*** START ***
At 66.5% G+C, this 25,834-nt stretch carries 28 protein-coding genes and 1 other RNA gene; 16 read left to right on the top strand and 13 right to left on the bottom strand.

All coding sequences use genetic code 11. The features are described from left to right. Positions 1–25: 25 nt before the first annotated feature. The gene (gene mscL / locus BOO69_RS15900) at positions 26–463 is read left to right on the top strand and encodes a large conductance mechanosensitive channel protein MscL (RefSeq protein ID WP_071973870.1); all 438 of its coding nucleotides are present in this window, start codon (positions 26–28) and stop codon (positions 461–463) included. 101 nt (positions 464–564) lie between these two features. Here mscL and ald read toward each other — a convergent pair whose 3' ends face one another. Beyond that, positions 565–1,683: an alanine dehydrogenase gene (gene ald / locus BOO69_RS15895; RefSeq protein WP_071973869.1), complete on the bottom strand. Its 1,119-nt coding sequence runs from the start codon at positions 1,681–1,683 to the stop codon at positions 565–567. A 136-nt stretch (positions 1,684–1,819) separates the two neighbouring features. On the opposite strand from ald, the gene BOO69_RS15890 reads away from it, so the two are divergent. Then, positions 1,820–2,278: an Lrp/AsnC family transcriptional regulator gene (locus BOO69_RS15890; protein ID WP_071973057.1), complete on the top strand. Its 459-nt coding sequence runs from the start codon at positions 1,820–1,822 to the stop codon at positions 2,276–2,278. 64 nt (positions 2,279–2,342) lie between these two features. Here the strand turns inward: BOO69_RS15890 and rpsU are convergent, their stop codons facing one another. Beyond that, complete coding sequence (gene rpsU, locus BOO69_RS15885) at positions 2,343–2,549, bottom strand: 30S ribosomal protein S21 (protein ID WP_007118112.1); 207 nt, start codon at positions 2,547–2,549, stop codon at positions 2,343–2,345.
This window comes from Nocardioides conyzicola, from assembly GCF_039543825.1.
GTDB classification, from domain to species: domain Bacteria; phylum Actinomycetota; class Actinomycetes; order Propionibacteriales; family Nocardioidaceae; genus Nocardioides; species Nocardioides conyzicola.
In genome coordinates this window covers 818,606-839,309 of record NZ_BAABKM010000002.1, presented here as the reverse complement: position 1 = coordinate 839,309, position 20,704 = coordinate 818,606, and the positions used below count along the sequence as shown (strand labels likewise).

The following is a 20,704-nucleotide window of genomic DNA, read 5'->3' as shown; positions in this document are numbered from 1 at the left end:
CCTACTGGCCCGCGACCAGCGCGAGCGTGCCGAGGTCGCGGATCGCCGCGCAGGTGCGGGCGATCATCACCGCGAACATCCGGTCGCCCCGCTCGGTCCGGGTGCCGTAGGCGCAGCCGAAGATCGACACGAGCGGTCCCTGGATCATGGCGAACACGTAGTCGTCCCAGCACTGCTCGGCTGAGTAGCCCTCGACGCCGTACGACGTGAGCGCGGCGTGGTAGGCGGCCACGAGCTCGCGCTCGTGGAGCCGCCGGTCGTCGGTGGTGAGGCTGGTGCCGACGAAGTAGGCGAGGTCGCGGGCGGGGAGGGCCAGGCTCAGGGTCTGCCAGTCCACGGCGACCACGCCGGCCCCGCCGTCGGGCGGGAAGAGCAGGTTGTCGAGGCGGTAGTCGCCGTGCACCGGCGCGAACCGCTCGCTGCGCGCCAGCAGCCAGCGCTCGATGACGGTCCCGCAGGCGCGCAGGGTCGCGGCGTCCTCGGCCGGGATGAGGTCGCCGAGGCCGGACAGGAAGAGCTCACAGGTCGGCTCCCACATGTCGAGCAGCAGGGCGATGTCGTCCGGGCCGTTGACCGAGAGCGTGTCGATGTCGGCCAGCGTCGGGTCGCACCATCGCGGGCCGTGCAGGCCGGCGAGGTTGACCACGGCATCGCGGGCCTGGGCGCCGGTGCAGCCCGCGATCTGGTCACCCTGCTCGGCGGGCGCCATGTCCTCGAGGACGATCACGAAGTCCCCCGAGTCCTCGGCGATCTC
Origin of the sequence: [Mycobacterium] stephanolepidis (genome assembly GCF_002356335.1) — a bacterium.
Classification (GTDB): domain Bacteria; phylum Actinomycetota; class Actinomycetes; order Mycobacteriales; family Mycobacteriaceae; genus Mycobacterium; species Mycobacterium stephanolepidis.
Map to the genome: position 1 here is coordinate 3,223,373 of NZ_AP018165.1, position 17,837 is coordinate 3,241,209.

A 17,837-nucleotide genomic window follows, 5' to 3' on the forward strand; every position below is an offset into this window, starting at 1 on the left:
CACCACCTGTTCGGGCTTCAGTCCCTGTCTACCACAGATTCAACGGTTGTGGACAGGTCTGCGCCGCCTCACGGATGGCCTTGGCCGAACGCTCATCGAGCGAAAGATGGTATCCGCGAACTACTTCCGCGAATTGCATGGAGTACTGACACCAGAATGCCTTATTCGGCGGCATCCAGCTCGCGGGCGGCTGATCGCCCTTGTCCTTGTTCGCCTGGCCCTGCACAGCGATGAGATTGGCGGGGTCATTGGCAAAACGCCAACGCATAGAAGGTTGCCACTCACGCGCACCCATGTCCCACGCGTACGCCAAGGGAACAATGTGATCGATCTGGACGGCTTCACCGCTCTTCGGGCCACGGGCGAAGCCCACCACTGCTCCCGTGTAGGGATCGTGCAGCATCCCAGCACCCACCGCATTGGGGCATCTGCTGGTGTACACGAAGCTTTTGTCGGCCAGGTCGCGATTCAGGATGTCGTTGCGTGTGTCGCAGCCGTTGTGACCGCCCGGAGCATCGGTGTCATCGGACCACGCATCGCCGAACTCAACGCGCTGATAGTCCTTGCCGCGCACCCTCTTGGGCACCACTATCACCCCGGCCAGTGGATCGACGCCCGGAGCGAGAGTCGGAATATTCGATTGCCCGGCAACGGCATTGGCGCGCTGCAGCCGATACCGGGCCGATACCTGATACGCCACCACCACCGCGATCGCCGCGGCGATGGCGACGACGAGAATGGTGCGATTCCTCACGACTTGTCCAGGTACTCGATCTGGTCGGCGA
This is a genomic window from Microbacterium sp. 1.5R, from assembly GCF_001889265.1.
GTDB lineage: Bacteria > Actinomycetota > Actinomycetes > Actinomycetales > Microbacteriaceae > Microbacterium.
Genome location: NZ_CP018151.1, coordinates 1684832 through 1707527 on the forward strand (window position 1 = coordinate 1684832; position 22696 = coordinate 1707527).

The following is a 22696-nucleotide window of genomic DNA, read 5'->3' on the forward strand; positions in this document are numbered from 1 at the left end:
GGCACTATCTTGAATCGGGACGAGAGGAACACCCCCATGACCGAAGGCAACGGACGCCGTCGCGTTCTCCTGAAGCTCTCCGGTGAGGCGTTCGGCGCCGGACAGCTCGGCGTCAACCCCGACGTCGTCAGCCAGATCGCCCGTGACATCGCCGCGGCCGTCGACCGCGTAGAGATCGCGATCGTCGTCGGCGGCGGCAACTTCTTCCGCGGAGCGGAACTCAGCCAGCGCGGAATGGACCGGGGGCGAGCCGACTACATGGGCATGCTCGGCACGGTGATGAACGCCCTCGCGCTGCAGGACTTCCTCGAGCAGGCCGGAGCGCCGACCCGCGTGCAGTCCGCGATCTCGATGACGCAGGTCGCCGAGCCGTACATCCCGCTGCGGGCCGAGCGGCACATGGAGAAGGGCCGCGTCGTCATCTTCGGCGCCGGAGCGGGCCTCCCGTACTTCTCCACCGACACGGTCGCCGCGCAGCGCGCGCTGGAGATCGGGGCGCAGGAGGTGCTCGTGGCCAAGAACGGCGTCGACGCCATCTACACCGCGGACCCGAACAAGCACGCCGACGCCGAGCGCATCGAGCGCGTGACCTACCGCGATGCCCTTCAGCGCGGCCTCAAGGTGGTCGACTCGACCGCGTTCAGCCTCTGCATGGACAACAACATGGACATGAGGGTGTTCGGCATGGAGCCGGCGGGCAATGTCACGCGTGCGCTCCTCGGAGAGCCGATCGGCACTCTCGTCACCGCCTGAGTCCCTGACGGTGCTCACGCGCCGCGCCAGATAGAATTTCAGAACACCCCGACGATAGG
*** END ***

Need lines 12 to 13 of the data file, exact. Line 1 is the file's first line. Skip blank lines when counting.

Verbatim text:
CACCACCTGTTCGGGCTTCAGTCCCTGTCTACCACAGATTCAACGGTTGTGGACAGGTCTGCGCCGCCTCACGGATGGCCTTGGCCGAACGCTCATCGAGCGAAAGATGGTATCCGCGAACTACTTCCGCGAATTGCATGGAGTACTGACACCAGAATGCCTTATTCGGCGGCATCCAGCTCGCGGGCGGCTGATCGCCCTTGTCCTTGTTCGCCTGGCCCTGCACAGCGATGAGATTGGCGGGGTCATTGGCAAAACGCCAACGCATAGAAGGTTGCCACTCACGCGCACCCATGTCCCACGCGTACGCCAAGGGAACAATGTGATCGATCTGGACGGCTTCACCGCTCTTCGGGCCACGGGCGAAGCCCACCACTGCTCCCGTGTAGGGATCGTGCAGCATCCCAGCACCCACCGCATTGGGGCATCTGCTGGTGTACACGAAGCTTTTGTCGGCCAGGTCGCGATTCAGGATGTCGTTGCGTGTGTCGCAGCCGTTGTGACCGCCCGGAGCATCGGTGTCATCGGACCACGCATCGCCGAACTCAACGCGCTGATAGTCCTTGCCGCGCACCCTCTTGGGCACCACTATCACCCCGGCCAGTGGATCGACGCCCGGAGCGAGAGTCGGAATATTCGATTGCCCGGCAACGGCATTGGCGCGCTGCAGCCGATACCGGGCCGATACCTGATACGCCACCACCACCGCGATCGCCGCGGCGATGGCGACGACGAGAATGGTGCGATTCCTCACGACTTGTCCAGGTACTCGATCTGGTCGGCGA
This is a genomic window from Microbacterium sp. 1.5R, from assembly GCF_001889265.1.